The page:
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THE FILING for court protection by the American retailing operations of Campeau Corp. against their nervous creditors marks a bitter lesson from the go-go takeover binge celebrated with such wild abandon during the 1980s.

Swamped by the pressures of crushing debt are the enormous retailing chains of Federated Department Stores and Allied Stores, encompassing Bloomingdale's, Abraham & Straus and seven other big-name merchant groups.

Each of 258 stores and each of the 100,000 employees working in them has been adversely affected by the junk bond mentality of one man, Toronto entrepreneur Robert Campeau.

Financially, his was an empire that almost had to walk on water to succeed. Everything had to go just right, which it obviously didn't. The economy slowed. Millions "born to shop" were reborn more cautious. Business didn't grow as rapidly as anticipated. Then there was panic, since towering debt allowed no margin for error.

When Campeau's U.S. retailing operations filed for court protection against their creditors last week, their debts totaled $7.5 billion. Federated and Allied are expected to operate at annual losses for the next five years -- just to meet their payments on the debt. Bloomingdale's, a crown jewel with 17 stores in the empire, sits perched on the sales block.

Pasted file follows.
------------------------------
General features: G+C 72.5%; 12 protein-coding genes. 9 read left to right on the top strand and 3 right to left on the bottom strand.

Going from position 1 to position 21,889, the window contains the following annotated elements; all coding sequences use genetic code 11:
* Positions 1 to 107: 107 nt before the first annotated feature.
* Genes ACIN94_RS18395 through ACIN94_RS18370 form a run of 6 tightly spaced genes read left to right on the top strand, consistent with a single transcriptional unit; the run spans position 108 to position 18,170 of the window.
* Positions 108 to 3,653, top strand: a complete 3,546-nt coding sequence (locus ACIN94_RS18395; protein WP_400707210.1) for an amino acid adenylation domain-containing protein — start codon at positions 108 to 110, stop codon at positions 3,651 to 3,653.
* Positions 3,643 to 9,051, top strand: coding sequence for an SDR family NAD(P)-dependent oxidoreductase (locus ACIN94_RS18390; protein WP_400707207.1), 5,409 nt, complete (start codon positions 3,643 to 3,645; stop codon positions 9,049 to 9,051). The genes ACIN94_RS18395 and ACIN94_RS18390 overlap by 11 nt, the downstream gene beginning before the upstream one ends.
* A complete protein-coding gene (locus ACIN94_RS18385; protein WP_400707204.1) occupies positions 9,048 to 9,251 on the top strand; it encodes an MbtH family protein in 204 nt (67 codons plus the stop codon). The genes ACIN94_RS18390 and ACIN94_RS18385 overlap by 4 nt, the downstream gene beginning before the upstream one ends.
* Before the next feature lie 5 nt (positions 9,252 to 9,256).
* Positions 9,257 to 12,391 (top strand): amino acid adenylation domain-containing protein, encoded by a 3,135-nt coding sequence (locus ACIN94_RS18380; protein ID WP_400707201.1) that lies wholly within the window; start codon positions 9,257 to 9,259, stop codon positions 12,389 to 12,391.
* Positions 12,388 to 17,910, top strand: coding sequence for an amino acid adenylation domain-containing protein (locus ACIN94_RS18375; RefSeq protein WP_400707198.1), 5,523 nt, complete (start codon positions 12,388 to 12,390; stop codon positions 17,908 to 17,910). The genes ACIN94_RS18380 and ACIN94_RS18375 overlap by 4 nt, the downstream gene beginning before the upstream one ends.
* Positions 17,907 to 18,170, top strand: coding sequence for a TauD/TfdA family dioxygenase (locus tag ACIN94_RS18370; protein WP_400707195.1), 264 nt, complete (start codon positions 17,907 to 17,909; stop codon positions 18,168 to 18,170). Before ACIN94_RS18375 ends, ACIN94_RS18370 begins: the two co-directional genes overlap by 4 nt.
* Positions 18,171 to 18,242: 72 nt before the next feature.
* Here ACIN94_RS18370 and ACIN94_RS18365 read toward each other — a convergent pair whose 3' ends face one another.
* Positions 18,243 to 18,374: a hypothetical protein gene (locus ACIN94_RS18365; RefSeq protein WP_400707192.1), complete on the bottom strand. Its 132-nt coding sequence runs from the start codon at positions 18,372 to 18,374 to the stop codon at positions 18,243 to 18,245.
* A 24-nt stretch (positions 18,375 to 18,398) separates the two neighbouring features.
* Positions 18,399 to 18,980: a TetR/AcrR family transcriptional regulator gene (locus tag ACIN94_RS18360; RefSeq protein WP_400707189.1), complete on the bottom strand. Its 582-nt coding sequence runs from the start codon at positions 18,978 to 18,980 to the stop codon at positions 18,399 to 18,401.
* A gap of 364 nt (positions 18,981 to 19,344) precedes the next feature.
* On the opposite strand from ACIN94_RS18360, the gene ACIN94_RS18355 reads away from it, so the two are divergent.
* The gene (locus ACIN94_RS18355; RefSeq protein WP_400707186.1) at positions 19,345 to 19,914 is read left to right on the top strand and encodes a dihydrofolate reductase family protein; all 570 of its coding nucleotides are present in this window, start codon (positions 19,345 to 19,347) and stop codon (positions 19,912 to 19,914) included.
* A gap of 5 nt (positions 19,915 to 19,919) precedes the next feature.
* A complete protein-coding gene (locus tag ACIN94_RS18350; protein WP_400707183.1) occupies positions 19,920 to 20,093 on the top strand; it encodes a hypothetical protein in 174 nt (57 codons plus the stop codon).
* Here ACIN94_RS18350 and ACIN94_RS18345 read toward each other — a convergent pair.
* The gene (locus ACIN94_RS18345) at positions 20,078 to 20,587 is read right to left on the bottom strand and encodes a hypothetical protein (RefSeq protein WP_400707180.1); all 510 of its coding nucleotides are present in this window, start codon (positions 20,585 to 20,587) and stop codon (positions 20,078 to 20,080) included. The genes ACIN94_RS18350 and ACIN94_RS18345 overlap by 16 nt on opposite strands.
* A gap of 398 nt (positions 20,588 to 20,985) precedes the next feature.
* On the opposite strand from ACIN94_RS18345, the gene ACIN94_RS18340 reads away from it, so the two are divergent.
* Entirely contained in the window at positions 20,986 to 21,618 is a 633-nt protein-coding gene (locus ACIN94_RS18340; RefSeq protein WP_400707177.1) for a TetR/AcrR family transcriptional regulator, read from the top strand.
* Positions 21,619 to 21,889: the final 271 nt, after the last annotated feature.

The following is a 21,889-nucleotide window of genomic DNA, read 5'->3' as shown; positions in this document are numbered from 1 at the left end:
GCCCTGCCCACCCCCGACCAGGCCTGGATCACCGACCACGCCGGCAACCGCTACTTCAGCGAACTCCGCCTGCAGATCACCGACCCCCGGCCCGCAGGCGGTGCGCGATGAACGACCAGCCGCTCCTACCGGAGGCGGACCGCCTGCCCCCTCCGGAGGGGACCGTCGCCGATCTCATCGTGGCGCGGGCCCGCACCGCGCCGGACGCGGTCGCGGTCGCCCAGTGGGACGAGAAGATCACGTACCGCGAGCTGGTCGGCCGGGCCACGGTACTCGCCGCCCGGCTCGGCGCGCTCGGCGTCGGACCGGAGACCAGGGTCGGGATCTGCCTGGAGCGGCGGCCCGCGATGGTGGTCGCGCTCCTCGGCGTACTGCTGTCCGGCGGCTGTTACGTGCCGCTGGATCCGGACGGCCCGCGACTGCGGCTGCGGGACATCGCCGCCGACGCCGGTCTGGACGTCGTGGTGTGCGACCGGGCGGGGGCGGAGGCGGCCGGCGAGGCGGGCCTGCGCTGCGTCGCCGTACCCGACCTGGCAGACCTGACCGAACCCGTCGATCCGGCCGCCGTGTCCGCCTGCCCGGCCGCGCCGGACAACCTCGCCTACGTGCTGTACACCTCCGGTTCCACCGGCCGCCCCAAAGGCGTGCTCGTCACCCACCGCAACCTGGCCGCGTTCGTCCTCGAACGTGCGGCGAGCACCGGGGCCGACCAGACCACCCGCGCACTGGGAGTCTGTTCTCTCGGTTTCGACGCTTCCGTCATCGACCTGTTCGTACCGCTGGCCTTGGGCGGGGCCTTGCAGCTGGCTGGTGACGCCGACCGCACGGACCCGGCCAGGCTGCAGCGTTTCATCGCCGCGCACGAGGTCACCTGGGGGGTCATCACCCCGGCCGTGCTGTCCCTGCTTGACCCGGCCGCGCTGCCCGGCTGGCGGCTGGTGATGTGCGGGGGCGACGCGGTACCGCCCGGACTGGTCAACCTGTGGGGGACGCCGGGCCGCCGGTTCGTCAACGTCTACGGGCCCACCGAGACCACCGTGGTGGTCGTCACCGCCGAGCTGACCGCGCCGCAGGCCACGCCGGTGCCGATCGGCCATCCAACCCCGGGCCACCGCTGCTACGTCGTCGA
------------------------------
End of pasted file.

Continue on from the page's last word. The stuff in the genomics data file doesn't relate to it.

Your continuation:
And what of those with the get-rich-quick gleam in their eyes who bought the high-yield, high-risk bonds used to purchase Federated for $6.6 billion only two years ago? They are now hopefully wiser and certainly poorer. One bond selling for $1,000 14 months ago and for $910 only last July recently fetched $110 -- or, basically, 11 cents on the dollar.

As the '80s end and the '90s dawn, Washington ought to adjust quirks in the tax law that make it too easy for businesses to assume excessive debt in mergers and takeovers and too difficult to finance through equity -- in other words, too easy to choose bonds over common stock as the chief financing instrument.

The Campeau collapse offers a couple of other back-to-basics lessons as well. The go-go mentality of investors should be reassessed in light of the risks. The principal business of retailers should be retailing.

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